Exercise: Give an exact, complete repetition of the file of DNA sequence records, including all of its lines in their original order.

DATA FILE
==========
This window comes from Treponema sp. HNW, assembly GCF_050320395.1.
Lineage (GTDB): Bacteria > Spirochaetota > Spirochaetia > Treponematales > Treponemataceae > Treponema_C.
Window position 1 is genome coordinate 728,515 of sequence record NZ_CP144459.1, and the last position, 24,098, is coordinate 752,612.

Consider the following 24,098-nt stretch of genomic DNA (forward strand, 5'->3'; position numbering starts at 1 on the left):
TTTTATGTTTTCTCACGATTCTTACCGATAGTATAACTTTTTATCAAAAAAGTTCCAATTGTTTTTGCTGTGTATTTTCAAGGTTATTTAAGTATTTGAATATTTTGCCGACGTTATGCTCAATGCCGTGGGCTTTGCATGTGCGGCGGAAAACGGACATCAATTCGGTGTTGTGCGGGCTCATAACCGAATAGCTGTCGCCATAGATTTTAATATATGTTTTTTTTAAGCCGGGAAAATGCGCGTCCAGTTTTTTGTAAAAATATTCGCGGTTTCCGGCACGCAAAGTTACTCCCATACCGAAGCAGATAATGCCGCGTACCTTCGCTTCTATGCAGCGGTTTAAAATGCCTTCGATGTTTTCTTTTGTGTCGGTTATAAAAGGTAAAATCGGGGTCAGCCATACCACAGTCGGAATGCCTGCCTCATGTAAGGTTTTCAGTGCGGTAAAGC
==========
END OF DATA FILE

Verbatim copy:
This window comes from Treponema sp. HNW, assembly GCF_050320395.1.
Lineage (GTDB): Bacteria > Spirochaetota > Spirochaetia > Treponematales > Treponemataceae > Treponema_C.
Window position 1 is genome coordinate 728,515 of sequence record NZ_CP144459.1, and the last position, 24,098, is coordinate 752,612.

Consider the following 24,098-nt stretch of genomic DNA (forward strand, 5'->3'; position numbering starts at 1 on the left):
TTTTATGTTTTCTCACGATTCTTACCGATAGTATAACTTTTTATCAAAAAAGTTCCAATTGTTTTTGCTGTGTATTTTCAAGGTTATTTAAGTATTTGAATATTTTGCCGACGTTATGCTCAATGCCGTGGGCTTTGCATGTGCGGCGGAAAACGGACATCAATTCGGTGTTGTGCGGGCTCATAACCGAATAGCTGTCGCCATAGATTTTAATATATGTTTTTTTTAAGCCGGGAAAATGCGCGTCCAGTTTTTTGTAAAAATATTCGCGGTTTCCGGCACGCAAAGTTACTCCCATACCGAAGCAGATAATGCCGCGTACCTTCGCTTCTATGCAGCGGTTTAAAATGCCTTCGATGTTTTCTTTTGTGTCGGTTATAAAAGGTAAAATCGGGGTCAGCCATACCACAGTCGGAATGCCTGCCTCATGTAAGGTTTTCAGTGCGGTAAAGC